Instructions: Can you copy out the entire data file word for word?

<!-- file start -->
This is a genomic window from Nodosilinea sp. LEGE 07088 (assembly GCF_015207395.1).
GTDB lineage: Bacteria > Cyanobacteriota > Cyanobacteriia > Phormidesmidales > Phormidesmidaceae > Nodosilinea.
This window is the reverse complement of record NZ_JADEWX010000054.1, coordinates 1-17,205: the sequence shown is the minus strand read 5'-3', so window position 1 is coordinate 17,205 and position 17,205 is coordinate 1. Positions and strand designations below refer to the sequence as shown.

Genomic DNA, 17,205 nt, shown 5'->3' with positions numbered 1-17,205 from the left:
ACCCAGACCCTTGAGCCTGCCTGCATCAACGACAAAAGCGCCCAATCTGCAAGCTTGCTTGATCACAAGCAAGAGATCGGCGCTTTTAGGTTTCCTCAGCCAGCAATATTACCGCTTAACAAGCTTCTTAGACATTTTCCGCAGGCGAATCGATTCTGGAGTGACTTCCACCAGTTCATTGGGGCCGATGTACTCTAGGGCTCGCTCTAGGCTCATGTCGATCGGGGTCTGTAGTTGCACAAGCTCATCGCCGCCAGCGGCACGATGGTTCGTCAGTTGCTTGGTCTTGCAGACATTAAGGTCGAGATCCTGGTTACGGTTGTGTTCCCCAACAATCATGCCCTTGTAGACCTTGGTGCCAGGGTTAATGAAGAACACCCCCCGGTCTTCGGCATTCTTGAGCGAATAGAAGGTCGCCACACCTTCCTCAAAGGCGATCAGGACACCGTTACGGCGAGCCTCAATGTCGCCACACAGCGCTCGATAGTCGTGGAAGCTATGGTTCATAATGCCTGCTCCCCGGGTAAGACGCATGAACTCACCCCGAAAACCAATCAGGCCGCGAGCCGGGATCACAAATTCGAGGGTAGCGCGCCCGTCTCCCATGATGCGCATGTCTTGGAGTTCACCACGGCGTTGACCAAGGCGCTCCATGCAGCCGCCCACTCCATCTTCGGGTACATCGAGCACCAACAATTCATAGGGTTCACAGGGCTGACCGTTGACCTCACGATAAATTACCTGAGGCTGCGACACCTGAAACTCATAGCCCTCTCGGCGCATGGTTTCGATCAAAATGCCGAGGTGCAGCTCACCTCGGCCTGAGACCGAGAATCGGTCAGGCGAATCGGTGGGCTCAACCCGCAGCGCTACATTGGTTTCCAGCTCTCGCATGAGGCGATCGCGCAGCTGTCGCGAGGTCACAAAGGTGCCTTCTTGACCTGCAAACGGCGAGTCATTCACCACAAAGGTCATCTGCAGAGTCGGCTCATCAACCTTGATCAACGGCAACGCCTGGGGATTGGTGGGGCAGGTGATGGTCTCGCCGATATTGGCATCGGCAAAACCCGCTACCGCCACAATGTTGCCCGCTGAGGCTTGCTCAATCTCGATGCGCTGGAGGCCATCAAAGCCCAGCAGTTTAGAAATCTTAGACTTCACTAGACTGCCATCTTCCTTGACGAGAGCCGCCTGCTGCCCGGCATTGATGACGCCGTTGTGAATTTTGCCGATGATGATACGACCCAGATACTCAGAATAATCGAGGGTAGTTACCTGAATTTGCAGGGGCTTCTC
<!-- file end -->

This is a genomic window from Nodosilinea sp. LEGE 07088 (assembly GCF_015207395.1).
GTDB lineage: Bacteria > Cyanobacteriota > Cyanobacteriia > Phormidesmidales > Phormidesmidaceae > Nodosilinea.
This window is the reverse complement of record NZ_JADEWX010000054.1, coordinates 1-17,205: the sequence shown is the minus strand read 5'-3', so window position 1 is coordinate 17,205 and position 17,205 is coordinate 1. Positions and strand designations below refer to the sequence as shown.

Genomic DNA, 17,205 nt, shown 5'->3' with positions numbered 1-17,205 from the left:
ACCCAGACCCTTGAGCCTGCCTGCATCAACGACAAAAGCGCCCAATCTGCAAGCTTGCTTGATCACAAGCAAGAGATCGGCGCTTTTAGGTTTCCTCAGCCAGCAATATTACCGCTTAACAAGCTTCTTAGACATTTTCCGCAGGCGAATCGATTCTGGAGTGACTTCCACCAGTTCATTGGGGCCGATGTACTCTAGGGCTCGCTCTAGGCTCATGTCGATCGGGGTCTGTAGTTGCACAAGCTCATCGCCGCCAGCGGCACGATGGTTCGTCAGTTGCTTGGTCTTGCAGACATTAAGGTCGAGATCCTGGTTACGGTTGTGTTCCCCAACAATCATGCCCTTGTAGACCTTGGTGCCAGGGTTAATGAAGAACACCCCCCGGTCTTCGGCATTCTTGAGCGAATAGAAGGTCGCCACACCTTCCTCAAAGGCGATCAGGACACCGTTACGGCGAGCCTCAATGTCGCCACACAGCGCTCGATAGTCGTGGAAGCTATGGTTCATAATGCCTGCTCCCCGGGTAAGACGCATGAACTCACCCCGAAAACCAATCAGGCCGCGAGCCGGGATCACAAATTCGAGGGTAGCGCGCCCGTCTCCCATGATGCGCATGTCTTGGAGTTCACCACGGCGTTGACCAAGGCGCTCCATGCAGCCGCCCACTCCATCTTCGGGTACATCGAGCACCAACAATTCATAGGGTTCACAGGGCTGACCGTTGACCTCACGATAAATTACCTGAGGCTGCGACACCTGAAACTCATAGCCCTCTCGGCGCATGGTTTCGATCAAAATGCCGAGGTGCAGCTCACCTCGGCCTGAGACCGAGAATCGGTCAGGCGAATCGGTGGGCTCAACCCGCAGCGCTACATTGGTTTCCAGCTCTCGCATGAGGCGATCGCGCAGCTGTCGCGAGGTCACAAAGGTGCCTTCTTGACCTGCAAACGGCGAGTCATTCACCACAAAGGTCATCTGCAGAGTCGGCTCATCAACCTTGATCAACGGCAACGCCTGGGGATTGGTGGGGCAGGTGATGGTCTCGCCGATATTGGCATCGGCAAAACCCGCTACCGCCACAATGTTGCCCGCTGAGGCTTGCTCAATCTCGATGCGCTGGAGGCCATCAAAGCCCAGCAGTTTAGAAATCTTAGACTTCACTAGACTGCCATCTTCCTTGACGAGAGCCGCCTGCTGCCCGGCATTGATGACGCCGTTGTGAATTTTGCCGATGATGATACGACCCAGATACTCAGAATAATCGAGGGTAGTTACCTGAATTTGCAGGGGCTTCTC